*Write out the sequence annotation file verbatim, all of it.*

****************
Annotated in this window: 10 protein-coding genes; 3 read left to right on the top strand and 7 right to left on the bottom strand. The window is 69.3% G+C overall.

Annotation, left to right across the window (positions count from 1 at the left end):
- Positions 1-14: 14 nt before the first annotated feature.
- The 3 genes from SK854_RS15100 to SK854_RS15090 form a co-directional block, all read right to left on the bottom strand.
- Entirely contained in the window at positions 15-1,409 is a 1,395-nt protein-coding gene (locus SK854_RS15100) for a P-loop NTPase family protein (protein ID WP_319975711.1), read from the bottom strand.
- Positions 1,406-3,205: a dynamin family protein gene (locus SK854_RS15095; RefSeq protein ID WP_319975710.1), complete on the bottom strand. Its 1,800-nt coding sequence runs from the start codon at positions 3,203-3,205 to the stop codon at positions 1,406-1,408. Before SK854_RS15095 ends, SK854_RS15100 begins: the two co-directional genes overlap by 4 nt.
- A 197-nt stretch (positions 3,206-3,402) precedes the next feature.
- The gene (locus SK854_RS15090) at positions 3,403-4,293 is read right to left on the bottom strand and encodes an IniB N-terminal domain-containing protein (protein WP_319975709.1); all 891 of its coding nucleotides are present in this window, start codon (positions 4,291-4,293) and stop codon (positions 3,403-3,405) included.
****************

Annotated in this window: 10 protein-coding genes; 3 read left to right on the top strand and 7 right to left on the bottom strand. The window is 69.3% G+C overall.

Annotation, left to right across the window (positions count from 1 at the left end):
- Positions 1-14: 14 nt before the first annotated feature.
- The 3 genes from SK854_RS15100 to SK854_RS15090 form a co-directional block, all read right to left on the bottom strand.
- Entirely contained in the window at positions 15-1,409 is a 1,395-nt protein-coding gene (locus SK854_RS15100) for a P-loop NTPase family protein (protein ID WP_319975711.1), read from the bottom strand.
- Positions 1,406-3,205: a dynamin family protein gene (locus SK854_RS15095; RefSeq protein ID WP_319975710.1), complete on the bottom strand. Its 1,800-nt coding sequence runs from the start codon at positions 3,203-3,205 to the stop codon at positions 1,406-1,408. Before SK854_RS15095 ends, SK854_RS15100 begins: the two co-directional genes overlap by 4 nt.
- A 197-nt stretch (positions 3,206-3,402) precedes the next feature.
- The gene (locus SK854_RS15090) at positions 3,403-4,293 is read right to left on the bottom strand and encodes an IniB N-terminal domain-containing protein (protein WP_319975709.1); all 891 of its coding nucleotides are present in this window, start codon (positions 4,291-4,293) and stop codon (positions 3,403-3,405) included.